By Peggy Gomula, PCI Certified Parent Coach®
“ADHD. It is not a disability, it is a different ability.” — Unknown
Raising a child with ADHD is not always easy, but it sure is never boring! It takes patience, the ability to always stay calm, and the ability to not take everything so seriously. I am very lucky that my children taught me all of these traits as they were growing up.
Since both my husband and I have ADHD, I don't think that we ever realized that our children had ADHD until they were heading into their teens. For us, they were just regular kids. They had a lot of energy, were creative, and were eager to learn new things. I suppose that they were not really strong at keeping their rooms neat and tidy, they were pretty good procrastinators, and sometimes their energy was exhausting, but that felt pretty “normal” to us. I certainly never considered that they might have a "disorder” or a "disability.” I still don't.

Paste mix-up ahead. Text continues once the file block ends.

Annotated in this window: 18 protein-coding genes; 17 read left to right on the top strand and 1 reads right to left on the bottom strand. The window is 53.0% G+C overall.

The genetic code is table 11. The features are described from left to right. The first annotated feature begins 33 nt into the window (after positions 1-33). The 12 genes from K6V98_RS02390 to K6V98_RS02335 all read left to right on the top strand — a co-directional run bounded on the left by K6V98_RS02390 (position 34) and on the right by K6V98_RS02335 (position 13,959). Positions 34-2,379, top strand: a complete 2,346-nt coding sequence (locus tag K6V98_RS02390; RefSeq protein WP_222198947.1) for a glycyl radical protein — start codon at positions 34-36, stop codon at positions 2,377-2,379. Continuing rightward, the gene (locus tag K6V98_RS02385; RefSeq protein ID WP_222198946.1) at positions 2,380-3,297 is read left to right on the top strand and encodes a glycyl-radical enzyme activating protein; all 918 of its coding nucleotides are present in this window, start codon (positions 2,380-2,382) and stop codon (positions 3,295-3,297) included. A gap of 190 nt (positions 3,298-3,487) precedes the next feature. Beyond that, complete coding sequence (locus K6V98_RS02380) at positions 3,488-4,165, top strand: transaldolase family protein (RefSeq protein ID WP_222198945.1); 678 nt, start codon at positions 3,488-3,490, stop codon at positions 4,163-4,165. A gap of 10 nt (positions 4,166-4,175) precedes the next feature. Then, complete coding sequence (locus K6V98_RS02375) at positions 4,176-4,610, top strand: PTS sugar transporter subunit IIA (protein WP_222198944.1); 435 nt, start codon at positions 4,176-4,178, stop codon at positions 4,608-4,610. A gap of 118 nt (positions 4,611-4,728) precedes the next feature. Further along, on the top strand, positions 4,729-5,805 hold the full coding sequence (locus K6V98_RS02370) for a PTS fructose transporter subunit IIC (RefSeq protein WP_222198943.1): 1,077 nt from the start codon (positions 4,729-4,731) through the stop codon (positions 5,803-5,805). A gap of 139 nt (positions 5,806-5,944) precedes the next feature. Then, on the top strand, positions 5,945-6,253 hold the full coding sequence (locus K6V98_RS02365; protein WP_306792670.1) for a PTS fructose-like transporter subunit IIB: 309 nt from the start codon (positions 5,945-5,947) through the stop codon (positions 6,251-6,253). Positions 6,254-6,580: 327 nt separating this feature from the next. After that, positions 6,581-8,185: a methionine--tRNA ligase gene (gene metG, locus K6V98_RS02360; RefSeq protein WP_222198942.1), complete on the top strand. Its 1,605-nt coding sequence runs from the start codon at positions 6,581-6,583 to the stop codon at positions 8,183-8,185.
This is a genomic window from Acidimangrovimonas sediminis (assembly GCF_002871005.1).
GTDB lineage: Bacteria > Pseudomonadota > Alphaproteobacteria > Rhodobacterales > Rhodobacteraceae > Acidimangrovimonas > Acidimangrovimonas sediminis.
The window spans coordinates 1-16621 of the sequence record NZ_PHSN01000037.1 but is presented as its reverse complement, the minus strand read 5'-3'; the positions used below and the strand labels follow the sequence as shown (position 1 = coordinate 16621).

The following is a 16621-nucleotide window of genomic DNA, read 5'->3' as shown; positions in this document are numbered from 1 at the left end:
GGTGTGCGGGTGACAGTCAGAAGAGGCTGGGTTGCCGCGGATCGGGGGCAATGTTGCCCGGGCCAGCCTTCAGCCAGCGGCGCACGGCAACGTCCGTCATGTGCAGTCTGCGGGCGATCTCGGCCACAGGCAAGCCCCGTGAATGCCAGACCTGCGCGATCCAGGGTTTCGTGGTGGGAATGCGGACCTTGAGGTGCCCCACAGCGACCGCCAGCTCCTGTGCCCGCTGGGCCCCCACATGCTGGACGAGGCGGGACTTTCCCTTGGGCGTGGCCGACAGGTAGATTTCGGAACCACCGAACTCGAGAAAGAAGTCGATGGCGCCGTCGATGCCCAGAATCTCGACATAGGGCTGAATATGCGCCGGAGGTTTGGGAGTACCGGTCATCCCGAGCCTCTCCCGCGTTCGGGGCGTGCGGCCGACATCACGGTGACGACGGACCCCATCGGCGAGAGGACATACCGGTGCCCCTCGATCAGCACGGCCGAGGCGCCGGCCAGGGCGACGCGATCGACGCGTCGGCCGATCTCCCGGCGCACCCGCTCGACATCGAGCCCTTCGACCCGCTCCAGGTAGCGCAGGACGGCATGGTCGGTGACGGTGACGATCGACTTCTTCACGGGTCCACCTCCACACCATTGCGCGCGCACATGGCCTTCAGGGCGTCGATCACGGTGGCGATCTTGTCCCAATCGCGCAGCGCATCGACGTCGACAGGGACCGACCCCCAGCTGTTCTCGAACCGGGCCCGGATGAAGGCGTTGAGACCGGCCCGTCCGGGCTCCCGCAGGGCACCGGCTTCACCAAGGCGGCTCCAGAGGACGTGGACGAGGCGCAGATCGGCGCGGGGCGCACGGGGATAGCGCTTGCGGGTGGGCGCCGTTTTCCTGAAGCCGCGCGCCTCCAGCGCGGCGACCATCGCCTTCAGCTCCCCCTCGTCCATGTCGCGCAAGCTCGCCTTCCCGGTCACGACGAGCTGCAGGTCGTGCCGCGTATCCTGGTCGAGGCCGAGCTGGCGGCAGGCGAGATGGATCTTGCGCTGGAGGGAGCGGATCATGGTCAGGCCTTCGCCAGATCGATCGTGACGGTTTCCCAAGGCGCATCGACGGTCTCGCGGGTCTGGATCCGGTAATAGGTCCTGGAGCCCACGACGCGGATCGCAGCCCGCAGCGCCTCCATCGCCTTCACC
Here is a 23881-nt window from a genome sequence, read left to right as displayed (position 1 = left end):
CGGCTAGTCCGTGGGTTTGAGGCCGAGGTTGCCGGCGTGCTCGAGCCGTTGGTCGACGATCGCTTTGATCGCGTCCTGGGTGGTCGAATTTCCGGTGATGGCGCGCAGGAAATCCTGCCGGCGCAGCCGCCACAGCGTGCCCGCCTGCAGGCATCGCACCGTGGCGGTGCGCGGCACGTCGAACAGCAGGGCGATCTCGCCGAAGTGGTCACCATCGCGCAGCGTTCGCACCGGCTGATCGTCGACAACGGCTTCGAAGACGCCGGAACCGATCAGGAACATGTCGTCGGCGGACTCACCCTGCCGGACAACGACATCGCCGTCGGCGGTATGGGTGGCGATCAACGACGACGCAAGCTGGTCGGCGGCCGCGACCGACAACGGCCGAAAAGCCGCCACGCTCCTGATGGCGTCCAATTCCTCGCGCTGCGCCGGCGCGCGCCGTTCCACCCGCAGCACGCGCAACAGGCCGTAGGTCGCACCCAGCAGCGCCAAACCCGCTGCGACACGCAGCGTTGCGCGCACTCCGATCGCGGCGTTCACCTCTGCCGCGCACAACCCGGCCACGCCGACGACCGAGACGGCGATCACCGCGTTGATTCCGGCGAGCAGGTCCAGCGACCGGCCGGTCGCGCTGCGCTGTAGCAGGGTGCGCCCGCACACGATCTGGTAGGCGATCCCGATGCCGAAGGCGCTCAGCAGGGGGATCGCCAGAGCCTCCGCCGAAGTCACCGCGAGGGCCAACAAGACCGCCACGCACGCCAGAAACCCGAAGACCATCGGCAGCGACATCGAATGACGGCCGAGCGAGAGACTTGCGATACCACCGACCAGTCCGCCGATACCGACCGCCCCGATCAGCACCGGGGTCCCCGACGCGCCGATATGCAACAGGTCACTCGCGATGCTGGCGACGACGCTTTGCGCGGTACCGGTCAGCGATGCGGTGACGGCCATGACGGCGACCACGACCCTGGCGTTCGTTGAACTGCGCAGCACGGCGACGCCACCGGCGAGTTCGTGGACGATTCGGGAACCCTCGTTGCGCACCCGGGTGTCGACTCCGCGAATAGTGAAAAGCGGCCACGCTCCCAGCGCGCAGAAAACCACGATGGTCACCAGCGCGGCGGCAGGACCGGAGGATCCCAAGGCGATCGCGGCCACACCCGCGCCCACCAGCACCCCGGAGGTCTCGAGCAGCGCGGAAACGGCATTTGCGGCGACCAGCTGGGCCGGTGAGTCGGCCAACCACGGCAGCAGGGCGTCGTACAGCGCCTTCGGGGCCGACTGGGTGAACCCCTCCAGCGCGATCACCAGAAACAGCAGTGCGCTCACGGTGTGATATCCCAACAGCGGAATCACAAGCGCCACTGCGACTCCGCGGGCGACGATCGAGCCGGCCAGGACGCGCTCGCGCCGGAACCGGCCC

Our family never looked at ADHD as a disorder. "Disorder” sounds so ominous, and there was nothing ominous about the way any of us had felt. The girls sometimes had difficulties in school, but through time and patience, we were able to figure out what worked best for them. The girls knew that having ADHD was not an excuse to get out of doing their schoolwork; it just meant that they might have to work a bit harder, or that we had to find different ways to help them understand some lessons. There was nothing "wrong” with them; they just had abilities that were different from the other children in their class.
Those "different abilities" are what made them all so unique, so special, so lively, and so much fun. I believe that people with ADHD see and think differently than other people - and different is good. We need different. We need people that think outside of the box. We need children who have ADHD so that they can grow up to be inventors, and innovators, and entrepreneurs, and to be the people whose minds have “different abilities”. They might not be the round pegs that fit into the round holes that schools seem to want right now, but someday their way of thinking will be an asset for them.
So, don’t look at ADHD as a disorder or a disability; look down the road and see your child as an adult using their gift of ADHD to change the world.
Peggy is a PCI Certified Parent Coach who is committed to helping parents understand the gifts of ADHD, unlock its potential, and raise their children in a fun, calm, and connected household.